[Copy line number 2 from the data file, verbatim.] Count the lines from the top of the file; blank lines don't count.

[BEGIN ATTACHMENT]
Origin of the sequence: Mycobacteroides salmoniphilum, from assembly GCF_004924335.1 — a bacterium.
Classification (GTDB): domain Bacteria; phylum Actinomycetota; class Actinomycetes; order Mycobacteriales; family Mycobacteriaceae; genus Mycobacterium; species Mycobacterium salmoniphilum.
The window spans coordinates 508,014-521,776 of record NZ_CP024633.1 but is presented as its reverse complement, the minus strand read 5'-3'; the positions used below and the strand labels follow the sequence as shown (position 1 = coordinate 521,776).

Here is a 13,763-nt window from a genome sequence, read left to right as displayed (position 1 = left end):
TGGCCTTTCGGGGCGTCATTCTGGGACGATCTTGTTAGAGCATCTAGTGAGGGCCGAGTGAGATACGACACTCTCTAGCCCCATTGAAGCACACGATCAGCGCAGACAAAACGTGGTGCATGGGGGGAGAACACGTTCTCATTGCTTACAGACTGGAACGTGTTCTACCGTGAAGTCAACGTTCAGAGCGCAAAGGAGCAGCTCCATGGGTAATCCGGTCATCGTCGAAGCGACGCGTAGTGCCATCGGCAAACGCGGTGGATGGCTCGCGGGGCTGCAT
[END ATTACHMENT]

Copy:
Classification (GTDB): domain Bacteria; phylum Actinomycetota; class Actinomycetes; order Mycobacteriales; family Mycobacteriaceae; genus Mycobacterium; species Mycobacterium salmoniphilum.